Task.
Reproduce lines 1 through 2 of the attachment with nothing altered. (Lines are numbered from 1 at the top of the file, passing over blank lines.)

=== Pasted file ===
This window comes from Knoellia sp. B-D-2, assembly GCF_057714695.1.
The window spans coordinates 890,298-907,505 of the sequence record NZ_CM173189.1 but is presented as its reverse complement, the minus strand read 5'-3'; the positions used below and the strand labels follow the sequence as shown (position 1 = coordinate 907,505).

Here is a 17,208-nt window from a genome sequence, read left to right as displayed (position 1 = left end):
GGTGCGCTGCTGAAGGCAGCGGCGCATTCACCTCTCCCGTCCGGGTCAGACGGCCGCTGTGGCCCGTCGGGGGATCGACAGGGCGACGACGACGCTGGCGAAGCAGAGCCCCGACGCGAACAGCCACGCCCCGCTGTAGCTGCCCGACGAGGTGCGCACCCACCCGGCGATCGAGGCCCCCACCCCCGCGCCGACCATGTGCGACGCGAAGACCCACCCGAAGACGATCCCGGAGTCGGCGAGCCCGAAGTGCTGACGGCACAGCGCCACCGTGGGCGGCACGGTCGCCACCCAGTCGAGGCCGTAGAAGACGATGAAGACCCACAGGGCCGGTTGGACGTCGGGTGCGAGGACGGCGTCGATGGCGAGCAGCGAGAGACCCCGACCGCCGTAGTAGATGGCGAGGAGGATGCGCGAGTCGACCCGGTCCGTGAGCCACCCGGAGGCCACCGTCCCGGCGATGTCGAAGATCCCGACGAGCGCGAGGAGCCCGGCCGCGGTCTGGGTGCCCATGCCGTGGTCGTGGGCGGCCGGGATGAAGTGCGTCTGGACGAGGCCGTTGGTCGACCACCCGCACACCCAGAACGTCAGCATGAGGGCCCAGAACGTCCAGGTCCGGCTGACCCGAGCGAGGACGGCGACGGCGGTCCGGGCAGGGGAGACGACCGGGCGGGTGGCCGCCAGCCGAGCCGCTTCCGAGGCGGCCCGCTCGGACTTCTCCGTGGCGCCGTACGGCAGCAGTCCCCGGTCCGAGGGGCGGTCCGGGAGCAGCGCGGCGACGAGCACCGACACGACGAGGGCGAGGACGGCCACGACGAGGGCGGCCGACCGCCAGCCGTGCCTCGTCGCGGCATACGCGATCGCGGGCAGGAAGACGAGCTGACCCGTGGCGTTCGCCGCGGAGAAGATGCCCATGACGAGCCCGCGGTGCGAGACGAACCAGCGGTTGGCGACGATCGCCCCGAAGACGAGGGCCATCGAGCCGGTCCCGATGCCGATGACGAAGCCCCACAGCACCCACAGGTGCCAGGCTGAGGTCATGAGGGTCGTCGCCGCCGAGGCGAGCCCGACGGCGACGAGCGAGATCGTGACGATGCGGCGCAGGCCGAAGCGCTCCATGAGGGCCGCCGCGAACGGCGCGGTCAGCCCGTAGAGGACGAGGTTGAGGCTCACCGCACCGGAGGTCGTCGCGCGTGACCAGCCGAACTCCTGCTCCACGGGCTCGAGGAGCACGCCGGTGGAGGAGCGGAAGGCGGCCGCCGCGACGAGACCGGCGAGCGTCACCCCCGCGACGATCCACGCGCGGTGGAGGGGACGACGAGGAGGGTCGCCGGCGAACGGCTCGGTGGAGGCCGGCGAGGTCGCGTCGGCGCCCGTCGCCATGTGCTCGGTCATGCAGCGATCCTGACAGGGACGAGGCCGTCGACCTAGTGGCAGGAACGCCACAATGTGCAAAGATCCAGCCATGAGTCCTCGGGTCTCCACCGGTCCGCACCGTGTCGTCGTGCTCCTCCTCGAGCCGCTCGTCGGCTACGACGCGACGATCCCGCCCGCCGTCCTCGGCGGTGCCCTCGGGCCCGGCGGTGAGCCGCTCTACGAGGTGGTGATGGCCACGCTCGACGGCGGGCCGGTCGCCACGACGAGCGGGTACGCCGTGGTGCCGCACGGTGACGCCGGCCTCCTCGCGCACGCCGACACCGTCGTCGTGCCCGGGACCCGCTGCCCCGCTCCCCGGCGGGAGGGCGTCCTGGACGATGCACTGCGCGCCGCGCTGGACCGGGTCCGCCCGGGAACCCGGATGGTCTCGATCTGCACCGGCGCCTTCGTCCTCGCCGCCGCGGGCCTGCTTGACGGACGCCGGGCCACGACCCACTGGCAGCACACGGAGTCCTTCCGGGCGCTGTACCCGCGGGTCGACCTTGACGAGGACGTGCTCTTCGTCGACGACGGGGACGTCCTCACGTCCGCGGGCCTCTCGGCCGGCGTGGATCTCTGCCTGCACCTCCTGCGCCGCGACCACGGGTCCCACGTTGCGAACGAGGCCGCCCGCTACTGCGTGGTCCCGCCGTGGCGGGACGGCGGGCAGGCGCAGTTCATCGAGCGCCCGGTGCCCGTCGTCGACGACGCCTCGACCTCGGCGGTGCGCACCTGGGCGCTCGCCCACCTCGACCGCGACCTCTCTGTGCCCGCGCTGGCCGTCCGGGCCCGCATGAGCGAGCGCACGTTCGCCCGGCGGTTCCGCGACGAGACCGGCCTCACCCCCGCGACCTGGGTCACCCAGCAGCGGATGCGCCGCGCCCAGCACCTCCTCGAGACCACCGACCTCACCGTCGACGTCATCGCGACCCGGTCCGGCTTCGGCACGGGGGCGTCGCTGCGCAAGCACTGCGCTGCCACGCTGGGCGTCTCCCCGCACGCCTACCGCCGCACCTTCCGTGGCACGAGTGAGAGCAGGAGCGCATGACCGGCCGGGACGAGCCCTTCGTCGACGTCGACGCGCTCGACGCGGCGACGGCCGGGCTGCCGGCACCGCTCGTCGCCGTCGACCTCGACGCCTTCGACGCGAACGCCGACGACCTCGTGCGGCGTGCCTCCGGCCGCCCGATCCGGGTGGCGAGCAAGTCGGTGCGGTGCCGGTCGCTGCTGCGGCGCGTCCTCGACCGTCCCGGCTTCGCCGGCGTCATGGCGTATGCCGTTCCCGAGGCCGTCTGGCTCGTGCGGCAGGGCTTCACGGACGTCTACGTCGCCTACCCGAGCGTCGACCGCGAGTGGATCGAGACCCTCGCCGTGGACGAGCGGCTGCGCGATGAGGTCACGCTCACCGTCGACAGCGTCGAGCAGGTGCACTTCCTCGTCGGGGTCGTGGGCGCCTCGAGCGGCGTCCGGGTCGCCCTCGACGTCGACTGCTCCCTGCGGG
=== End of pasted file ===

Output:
This window comes from Knoellia sp. B-D-2, assembly GCF_057714695.1.
The window spans coordinates 890,298-907,505 of the sequence record NZ_CM173189.1 but is presented as its reverse complement, the minus strand read 5'-3'; the positions used below and the strand labels follow the sequence as shown (position 1 = coordinate 907,505).